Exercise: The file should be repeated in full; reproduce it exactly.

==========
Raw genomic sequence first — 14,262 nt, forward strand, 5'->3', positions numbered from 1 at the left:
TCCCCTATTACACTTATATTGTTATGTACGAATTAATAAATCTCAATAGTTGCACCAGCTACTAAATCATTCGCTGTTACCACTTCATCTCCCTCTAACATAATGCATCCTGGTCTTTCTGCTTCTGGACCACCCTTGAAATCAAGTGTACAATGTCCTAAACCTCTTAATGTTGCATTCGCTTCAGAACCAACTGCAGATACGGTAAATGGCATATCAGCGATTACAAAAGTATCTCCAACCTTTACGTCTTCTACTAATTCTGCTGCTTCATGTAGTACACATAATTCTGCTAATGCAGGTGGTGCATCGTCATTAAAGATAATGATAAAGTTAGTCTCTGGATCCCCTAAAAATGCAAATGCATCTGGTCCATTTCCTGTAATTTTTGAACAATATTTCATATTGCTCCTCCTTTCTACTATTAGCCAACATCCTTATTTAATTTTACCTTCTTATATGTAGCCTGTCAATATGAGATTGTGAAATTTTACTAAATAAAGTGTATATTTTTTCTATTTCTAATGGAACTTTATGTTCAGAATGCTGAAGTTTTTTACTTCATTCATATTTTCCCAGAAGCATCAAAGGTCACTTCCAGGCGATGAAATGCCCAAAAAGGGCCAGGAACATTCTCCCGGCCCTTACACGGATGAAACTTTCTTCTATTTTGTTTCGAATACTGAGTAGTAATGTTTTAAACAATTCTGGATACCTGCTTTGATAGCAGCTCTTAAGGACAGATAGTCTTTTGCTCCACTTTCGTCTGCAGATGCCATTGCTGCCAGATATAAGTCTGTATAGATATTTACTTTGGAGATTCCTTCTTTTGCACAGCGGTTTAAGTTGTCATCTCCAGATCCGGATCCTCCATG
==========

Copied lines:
Raw genomic sequence first — 14,262 nt, forward strand, 5'->3', positions numbered from 1 at the left:
TCCCCTATTACACTTATATTGTTATGTACGAATTAATAAATCTCAATAGTTGCACCAGCTACTAAATCATTCGCTGTTACCACTTCATCTCCCTCTAACATAATGCATCCTGGTCTTTCTGCTTCTGGACCACCCTTGAAATCAAGTGTACAATGTCCTAAACCTCTTAATGTTGCATTCGCTTCAGAACCAACTGCAGATACGGTAAATGGCATATCAGCGATTACAAAAGTATCTCCAACCTTTACGTCTTCTACTAATTCTGCTGCTTCATGTAGTACACATAATTCTGCTAATGCAGGTGGTGCATCGTCATTAAAGATAATGATAAAGTTAGTCTCTGGATCCCCTAAAAATGCAAATGCATCTGGTCCATTTCCTGTAATTTTTGAACAATATTTCATATTGCTCCTCCTTTCTACTATTAGCCAACATCCTTATTTAATTTTACCTTCTTATATGTAGCCTGTCAATATGAGATTGTGAAATTTTACTAAATAAAGTGTATATTTTTTCTATTTCTAATGGAACTTTATGTTCAGAATGCTGAAGTTTTTTACTTCATTCATATTTTCCCAGAAGCATCAAAGGTCACTTCCAGGCGATGAAATGCCCAAAAAGGGCCAGGAACATTCTCCCGGCCCTTACACGGATGAAACTTTCTTCTATTTTGTTTCGAATACTGAGTAGTAATGTTTTAAACAATTCTGGATACCTGCTTTGATAGCAGCTCTTAAGGACAGATAGTCTTTTGCTCCACTTTCGTCTGCAGATGCCATTGCTGCCAGATATAAGTCTGTATAGATATTTACTTTGGAGATTCCTTCTTTTGCACAGCGGTTTAAGTTGTCATCTCCAGATCCGGATCCTCCATG